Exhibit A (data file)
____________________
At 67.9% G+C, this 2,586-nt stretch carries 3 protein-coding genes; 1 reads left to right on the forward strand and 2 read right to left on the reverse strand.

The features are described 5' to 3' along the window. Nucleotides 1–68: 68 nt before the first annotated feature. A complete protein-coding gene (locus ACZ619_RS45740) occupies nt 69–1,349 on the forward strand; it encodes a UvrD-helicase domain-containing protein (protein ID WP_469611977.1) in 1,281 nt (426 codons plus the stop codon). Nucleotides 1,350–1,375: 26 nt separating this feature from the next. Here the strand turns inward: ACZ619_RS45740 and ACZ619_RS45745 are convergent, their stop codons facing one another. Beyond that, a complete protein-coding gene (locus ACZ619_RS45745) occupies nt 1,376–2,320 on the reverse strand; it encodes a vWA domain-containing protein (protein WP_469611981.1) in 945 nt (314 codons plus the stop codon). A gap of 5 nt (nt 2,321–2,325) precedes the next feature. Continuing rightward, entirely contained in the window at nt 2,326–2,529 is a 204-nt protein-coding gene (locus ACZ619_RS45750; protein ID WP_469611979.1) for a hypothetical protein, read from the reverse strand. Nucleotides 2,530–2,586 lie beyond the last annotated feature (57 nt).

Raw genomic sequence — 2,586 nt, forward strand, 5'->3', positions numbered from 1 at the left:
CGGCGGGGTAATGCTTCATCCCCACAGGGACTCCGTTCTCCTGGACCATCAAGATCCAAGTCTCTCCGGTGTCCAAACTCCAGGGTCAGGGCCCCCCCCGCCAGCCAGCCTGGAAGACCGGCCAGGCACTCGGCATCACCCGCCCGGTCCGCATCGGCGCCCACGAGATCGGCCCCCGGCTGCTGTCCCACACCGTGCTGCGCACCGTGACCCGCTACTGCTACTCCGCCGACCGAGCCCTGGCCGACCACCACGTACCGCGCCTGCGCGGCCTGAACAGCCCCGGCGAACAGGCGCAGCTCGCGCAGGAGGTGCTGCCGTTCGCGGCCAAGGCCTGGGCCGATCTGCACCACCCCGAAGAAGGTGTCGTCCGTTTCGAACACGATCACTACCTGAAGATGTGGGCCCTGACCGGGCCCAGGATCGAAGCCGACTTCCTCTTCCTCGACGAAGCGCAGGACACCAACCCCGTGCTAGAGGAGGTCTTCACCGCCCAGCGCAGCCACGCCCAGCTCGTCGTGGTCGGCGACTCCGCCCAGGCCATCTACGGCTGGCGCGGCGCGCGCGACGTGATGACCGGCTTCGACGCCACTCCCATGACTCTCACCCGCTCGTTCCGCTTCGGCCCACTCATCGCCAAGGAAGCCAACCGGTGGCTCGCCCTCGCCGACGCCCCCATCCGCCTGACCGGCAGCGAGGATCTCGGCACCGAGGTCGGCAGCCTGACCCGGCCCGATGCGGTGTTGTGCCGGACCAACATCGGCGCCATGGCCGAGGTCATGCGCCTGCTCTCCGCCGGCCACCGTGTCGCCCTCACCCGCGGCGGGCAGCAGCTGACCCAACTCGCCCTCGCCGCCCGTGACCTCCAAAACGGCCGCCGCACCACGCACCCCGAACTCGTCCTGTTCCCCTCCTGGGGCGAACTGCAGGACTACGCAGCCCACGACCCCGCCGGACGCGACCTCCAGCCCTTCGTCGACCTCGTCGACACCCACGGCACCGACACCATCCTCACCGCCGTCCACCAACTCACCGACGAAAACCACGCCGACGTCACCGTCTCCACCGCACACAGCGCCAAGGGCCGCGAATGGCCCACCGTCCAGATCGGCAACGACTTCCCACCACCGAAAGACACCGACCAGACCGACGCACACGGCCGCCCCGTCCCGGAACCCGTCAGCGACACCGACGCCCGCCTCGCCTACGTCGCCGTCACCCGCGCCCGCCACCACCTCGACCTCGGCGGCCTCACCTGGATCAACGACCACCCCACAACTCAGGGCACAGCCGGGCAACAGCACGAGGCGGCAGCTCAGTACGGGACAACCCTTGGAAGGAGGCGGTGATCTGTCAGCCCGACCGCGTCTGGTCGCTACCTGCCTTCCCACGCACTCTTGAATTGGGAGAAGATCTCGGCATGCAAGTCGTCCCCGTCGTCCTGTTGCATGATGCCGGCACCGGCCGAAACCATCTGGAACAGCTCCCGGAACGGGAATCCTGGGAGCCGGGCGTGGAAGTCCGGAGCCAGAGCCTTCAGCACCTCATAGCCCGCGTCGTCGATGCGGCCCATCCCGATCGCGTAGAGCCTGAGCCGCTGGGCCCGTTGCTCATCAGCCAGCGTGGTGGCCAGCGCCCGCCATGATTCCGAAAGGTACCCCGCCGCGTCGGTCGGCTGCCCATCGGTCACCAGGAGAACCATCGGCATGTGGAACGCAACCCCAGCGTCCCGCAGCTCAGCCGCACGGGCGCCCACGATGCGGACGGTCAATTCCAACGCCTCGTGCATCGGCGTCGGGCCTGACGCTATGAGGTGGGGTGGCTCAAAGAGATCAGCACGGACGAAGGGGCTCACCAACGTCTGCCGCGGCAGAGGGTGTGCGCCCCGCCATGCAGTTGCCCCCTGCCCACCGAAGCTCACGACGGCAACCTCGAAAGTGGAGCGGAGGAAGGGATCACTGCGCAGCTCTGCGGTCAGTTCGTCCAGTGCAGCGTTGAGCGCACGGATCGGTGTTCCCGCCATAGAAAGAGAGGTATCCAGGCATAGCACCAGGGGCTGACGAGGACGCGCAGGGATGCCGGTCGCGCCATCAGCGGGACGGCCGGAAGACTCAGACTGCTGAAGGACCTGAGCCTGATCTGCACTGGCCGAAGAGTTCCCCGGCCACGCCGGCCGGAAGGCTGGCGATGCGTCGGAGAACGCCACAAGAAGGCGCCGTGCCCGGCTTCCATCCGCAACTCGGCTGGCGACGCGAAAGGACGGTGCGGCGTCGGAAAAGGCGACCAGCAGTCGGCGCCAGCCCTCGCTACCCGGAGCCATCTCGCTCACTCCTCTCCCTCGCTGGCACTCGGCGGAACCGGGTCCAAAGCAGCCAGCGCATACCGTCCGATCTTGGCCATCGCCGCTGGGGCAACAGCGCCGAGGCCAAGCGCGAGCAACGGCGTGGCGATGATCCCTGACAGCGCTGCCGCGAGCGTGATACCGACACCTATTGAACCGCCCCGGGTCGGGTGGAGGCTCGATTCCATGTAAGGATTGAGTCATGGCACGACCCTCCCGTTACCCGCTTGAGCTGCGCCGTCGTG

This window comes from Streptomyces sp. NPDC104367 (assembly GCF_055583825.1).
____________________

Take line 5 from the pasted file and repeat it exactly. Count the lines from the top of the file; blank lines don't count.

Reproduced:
This window comes from Streptomyces sp. NPDC104367 (assembly GCF_055583825.1).